4. ^ a b c Stryker, Susan. "The Difficult Decades." In Transgender History. Berkeley, CA: Seal Press, 2008.
  5. ^ Sullivan, Lou. Diary. 1966. As quoted in "FTM Newsletter", Summer 2007, edited by Susan Stryker. Archived from the original Archived 2015-11-04 at WebCite on November 4, 2015.
  6. ^ a b Murray, Eldon E. "I Remember Lou Sullivan". "FTM Newsletter", Summer 2007. Archived from the original Archived 2015-11-04 at WebCite on November 4, 2015.
  7. ^ AIDS: The FTM Response and the Death of Lou Sullivan." - OutHistory. http://outhistory.org/oldwiki/AIDS:_The_FTM_Response
  8. ^ Sullivan, Louis. Information for the female to male cross dresser and transsexual. Janus Information Society, 1980
  9. ^ Sullivan, Louis. From Female to Male: The Life of Jack Bee Garland. Alyson Publications, 1990. ISBN 978-1-55583-150-9
  10. ^ Eli Coleman & Walter O. Bockting. "Heterosexual" prior to Sex Reassignment – "Homosexual" Afterwards: A case Study of a Female-to-Male Transsexual. Journal of Psychology and Human Sexuality. Vol 1(2). 1988 pp69-82
  11. ^ Susan Stryker (1998). Lou Sullivan. Third International Congress on Sex and Gender.
  12. ^ The Lou Sullivan Memorial Issue. FTMi Newsletter, Issue 58: Spring 2005.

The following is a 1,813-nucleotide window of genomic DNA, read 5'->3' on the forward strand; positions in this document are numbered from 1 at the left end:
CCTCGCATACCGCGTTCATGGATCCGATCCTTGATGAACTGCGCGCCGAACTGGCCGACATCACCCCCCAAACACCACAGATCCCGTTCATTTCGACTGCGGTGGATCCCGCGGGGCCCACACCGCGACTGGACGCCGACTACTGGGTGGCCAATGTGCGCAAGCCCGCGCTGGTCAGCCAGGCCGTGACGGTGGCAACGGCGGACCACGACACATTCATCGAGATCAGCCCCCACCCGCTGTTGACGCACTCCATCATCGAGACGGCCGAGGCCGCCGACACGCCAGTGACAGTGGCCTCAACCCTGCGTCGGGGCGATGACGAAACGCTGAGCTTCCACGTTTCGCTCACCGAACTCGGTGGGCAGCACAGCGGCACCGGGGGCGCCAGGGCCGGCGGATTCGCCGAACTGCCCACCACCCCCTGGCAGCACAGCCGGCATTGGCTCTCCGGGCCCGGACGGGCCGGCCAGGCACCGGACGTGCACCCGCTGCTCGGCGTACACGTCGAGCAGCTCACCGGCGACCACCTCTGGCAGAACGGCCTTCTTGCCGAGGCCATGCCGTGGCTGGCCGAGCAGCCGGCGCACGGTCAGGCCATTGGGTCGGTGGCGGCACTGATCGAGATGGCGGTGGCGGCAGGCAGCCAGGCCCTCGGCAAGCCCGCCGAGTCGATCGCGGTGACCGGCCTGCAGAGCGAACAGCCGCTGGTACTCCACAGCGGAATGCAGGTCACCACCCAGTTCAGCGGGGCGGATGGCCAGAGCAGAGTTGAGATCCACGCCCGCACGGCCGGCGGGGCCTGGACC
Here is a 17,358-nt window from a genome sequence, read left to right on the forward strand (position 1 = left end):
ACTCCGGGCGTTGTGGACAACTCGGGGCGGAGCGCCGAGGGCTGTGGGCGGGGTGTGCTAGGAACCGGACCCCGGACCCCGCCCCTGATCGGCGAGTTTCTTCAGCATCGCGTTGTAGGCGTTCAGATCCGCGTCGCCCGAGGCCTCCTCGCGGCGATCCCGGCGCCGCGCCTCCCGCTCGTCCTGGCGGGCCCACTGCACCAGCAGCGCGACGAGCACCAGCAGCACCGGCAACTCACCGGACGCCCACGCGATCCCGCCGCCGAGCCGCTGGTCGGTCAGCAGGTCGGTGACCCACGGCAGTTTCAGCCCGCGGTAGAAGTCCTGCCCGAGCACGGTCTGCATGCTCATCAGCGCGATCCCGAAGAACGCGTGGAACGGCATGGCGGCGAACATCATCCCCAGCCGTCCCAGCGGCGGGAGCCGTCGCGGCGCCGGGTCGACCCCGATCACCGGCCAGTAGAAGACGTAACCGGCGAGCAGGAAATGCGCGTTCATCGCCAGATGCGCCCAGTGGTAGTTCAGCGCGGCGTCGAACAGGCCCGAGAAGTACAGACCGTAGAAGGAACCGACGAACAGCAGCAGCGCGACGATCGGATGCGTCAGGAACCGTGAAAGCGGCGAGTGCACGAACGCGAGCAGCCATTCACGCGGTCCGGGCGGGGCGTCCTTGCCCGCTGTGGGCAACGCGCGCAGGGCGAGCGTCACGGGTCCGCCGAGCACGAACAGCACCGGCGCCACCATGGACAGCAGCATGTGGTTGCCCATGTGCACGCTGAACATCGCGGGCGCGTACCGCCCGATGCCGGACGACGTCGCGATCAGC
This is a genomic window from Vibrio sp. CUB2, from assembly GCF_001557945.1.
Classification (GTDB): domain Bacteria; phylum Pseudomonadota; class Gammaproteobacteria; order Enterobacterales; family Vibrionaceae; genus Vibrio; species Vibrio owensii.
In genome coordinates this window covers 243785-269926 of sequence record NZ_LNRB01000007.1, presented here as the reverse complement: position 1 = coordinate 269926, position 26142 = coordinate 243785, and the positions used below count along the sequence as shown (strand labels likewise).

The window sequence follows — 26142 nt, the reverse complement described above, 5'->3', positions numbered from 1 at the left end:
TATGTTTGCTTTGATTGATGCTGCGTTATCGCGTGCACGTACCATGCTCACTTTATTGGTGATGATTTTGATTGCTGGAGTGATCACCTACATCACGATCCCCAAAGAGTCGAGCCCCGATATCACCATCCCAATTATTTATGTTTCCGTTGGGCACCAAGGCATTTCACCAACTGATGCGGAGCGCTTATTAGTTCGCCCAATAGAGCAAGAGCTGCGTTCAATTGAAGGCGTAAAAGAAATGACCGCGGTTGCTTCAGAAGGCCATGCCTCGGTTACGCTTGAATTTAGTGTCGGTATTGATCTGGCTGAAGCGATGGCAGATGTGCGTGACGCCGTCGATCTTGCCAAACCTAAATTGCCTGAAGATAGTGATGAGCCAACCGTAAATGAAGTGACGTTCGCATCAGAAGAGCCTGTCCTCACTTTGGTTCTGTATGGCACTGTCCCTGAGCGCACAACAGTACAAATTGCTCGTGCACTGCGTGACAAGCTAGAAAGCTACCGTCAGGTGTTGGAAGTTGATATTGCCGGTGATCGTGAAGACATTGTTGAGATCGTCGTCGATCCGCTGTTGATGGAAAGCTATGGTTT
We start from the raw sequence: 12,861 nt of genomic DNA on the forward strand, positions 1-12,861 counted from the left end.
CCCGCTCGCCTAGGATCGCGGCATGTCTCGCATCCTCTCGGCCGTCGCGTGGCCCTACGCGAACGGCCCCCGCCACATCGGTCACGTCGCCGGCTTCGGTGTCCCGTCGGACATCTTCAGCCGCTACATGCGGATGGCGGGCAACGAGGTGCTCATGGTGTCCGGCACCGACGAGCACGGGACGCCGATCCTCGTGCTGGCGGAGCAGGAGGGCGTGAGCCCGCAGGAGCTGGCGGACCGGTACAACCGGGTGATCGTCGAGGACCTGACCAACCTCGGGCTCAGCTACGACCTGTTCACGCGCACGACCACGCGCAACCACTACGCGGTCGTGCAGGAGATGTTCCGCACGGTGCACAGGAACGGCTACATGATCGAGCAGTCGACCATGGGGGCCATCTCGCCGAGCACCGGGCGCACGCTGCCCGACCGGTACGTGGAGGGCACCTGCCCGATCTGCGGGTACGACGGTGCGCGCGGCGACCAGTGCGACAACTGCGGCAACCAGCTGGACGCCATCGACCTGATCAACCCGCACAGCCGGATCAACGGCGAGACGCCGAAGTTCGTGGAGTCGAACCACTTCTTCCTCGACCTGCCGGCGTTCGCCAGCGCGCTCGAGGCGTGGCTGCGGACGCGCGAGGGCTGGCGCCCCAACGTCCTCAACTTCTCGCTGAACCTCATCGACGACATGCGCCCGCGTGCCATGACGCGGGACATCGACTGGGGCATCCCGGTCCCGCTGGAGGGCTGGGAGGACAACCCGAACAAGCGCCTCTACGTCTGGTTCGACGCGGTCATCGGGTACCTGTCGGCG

13. ^ Special Issue. FTM Newsletter, Summer 2007.
  14. ^ a b c "Louis Gradon Sullivan (1951-1991)". A Gender Variance Who's Who. July 11, 2008. Accessed on November 4, 2015.
  15. ^ The Gateway, July 1979, pg. 1. http://www.outhistory.org/exhibits/show/man-i-fest/item/945.
  16. ^ a b Rohrer, Megan. "Man-i-fest: FTM Mentorship in San Francisco from 1976–2009". OutHistory.org. Retrieved November 4, 2015. 
  17. ^ Guide to the Louis Graydon Sullivan Papers, 1755-1991 (bulk 1961-1991) (Online Archive of California).
  18. ^ "Exhibit Opening! Man-i-fest: FTM Mentorship in San Francisco from 1976-2009". History Happens! Monthly News From the GLBT Historical Society. March 2010. Retrieved March 20, 2011. 
  19. ^ B[ieschke], Marke (March 8, 2011). "Mighty real: New GLBT History Museum brings "Our Vast Queer Past" to light". San Francisco Bay Guardian. Retrieved March 20, 2011. 
  20. ^ Valerio, Max Wolf. "Remembrances". "FTM Newsletter", Summer 2007. Archived from the original Archived 2015-11-04 at WebCite on November 4, 2015.
  21. ^ a b More, Kate, and Stephen Whittle. "Reclaiming Genders." October 1, 1999. Page 77